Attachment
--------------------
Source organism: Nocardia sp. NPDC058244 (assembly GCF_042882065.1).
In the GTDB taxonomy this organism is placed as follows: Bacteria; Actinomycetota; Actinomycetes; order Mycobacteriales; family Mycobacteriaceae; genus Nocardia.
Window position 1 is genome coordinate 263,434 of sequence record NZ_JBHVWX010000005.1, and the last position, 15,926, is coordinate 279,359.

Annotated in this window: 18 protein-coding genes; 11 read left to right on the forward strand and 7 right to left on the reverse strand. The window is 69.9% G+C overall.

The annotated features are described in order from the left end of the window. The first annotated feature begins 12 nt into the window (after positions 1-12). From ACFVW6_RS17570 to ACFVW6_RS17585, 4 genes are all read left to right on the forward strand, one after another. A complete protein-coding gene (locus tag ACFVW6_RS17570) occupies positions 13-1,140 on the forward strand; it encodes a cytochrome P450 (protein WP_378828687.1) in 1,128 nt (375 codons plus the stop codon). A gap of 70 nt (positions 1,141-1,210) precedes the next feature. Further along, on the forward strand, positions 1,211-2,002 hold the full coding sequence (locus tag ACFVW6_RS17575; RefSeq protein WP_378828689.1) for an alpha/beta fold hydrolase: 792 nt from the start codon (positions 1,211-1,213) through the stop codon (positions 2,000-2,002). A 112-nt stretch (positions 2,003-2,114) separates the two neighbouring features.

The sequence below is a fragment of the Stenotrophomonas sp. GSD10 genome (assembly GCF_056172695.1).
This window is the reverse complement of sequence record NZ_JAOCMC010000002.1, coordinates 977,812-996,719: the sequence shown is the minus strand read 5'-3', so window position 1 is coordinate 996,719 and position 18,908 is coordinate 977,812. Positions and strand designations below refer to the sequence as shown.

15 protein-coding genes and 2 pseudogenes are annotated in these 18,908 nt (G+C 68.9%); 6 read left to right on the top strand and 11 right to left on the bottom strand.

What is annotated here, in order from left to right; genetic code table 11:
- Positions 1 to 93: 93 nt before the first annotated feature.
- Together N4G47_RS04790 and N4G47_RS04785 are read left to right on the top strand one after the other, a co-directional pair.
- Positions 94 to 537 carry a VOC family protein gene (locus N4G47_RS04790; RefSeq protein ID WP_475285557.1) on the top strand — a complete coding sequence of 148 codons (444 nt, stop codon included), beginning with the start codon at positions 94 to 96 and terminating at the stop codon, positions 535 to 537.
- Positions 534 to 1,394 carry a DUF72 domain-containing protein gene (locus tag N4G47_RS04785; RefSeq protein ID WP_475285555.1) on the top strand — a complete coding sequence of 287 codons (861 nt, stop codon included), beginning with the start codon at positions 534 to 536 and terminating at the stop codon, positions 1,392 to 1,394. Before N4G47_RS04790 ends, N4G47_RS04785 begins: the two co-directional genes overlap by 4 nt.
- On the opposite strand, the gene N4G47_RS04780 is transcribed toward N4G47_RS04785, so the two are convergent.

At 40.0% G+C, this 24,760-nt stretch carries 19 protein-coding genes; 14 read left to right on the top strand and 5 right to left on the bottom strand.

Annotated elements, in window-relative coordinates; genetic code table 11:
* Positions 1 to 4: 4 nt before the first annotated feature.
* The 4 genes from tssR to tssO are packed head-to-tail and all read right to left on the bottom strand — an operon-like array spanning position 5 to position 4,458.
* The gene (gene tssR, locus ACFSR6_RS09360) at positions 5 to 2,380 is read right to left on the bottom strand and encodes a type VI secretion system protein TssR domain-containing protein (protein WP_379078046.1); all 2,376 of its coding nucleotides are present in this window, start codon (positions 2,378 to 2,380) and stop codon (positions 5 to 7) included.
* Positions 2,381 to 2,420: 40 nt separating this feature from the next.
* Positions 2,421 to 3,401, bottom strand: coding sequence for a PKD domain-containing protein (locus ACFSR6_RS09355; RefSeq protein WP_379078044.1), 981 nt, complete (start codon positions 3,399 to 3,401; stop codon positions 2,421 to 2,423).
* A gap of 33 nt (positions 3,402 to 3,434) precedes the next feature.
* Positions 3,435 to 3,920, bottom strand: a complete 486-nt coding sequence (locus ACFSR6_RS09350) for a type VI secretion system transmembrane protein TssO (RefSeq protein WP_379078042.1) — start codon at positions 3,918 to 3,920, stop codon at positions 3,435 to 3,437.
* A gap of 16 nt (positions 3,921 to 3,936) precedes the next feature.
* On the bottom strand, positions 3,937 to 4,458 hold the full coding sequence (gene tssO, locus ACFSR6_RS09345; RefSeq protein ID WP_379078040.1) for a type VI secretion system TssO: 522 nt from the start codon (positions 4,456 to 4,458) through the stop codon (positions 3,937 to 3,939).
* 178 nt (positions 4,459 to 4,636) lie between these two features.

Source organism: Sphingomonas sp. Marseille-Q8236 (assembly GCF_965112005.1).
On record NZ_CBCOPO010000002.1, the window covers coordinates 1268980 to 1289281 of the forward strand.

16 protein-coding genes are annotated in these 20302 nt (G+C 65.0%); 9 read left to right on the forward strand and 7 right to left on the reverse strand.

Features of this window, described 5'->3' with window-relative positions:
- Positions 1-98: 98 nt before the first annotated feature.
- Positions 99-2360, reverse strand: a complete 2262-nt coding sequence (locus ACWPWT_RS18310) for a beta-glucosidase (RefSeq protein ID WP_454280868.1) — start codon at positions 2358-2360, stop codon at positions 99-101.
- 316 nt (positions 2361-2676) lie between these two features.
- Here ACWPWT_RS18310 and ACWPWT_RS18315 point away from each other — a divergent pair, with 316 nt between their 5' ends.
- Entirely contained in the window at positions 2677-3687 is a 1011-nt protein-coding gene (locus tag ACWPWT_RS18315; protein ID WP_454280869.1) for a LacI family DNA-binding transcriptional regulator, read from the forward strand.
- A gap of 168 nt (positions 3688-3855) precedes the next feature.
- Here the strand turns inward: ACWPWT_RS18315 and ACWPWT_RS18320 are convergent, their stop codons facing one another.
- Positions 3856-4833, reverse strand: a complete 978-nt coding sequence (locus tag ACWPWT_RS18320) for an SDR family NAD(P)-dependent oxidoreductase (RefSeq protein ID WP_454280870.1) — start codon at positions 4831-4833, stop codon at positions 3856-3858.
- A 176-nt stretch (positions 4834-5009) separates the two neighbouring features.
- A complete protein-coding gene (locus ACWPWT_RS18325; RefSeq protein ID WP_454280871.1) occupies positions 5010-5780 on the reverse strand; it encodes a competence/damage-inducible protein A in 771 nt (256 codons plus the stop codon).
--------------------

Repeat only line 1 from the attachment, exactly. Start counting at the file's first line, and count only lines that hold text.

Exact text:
Source organism: Nocardia sp. NPDC058244 (assembly GCF_042882065.1).